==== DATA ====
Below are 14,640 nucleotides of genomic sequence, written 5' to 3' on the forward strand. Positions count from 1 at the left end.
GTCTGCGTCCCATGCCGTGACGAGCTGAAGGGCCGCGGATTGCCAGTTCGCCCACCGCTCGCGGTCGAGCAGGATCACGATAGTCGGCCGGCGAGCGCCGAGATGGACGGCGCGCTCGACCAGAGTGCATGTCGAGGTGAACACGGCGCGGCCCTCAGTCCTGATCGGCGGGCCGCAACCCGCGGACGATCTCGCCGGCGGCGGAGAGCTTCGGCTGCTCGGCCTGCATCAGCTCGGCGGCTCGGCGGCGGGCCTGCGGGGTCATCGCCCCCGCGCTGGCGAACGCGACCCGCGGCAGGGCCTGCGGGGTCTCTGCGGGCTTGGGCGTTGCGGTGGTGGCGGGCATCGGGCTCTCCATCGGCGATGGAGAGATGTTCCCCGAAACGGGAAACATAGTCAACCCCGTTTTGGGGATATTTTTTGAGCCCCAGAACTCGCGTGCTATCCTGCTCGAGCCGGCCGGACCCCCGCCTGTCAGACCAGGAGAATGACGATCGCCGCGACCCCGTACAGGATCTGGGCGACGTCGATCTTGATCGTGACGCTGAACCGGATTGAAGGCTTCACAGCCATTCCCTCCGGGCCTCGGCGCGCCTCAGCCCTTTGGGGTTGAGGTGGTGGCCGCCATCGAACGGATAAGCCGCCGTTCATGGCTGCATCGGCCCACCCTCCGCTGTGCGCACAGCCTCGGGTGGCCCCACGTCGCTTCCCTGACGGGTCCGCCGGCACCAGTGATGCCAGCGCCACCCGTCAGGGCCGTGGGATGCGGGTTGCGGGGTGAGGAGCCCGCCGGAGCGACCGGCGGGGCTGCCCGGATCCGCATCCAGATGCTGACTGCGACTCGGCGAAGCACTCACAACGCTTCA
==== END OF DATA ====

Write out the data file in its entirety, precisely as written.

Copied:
Below are 14,640 nucleotides of genomic sequence, written 5' to 3' on the forward strand. Positions count from 1 at the left end.
GTCTGCGTCCCATGCCGTGACGAGCTGAAGGGCCGCGGATTGCCAGTTCGCCCACCGCTCGCGGTCGAGCAGGATCACGATAGTCGGCCGGCGAGCGCCGAGATGGACGGCGCGCTCGACCAGAGTGCATGTCGAGGTGAACACGGCGCGGCCCTCAGTCCTGATCGGCGGGCCGCAACCCGCGGACGATCTCGCCGGCGGCGGAGAGCTTCGGCTGCTCGGCCTGCATCAGCTCGGCGGCTCGGCGGCGGGCCTGCGGGGTCATCGCCCCCGCGCTGGCGAACGCGACCCGCGGCAGGGCCTGCGGGGTCTCTGCGGGCTTGGGCGTTGCGGTGGTGGCGGGCATCGGGCTCTCCATCGGCGATGGAGAGATGTTCCCCGAAACGGGAAACATAGTCAACCCCGTTTTGGGGATATTTTTTGAGCCCCAGAACTCGCGTGCTATCCTGCTCGAGCCGGCCGGACCCCCGCCTGTCAGACCAGGAGAATGACGATCGCCGCGACCCCGTACAGGATCTGGGCGACGTCGATCTTGATCGTGACGCTGAACCGGATTGAAGGCTTCACAGCCATTCCCTCCGGGCCTCGGCGCGCCTCAGCCCTTTGGGGTTGAGGTGGTGGCCGCCATCGAACGGATAAGCCGCCGTTCATGGCTGCATCGGCCCACCCTCCGCTGTGCGCACAGCCTCGGGTGGCCCCACGTCGCTTCCCTGACGGGTCCGCCGGCACCAGTGATGCCAGCGCCACCCGTCAGGGCCGTGGGATGCGGGTTGCGGGGTGAGGAGCCCGCCGGAGCGACCGGCGGGGCTGCCCGGATCCGCATCCAGATGCTGACTGCGACTCGGCGAAGCACTCACAACGCTTCA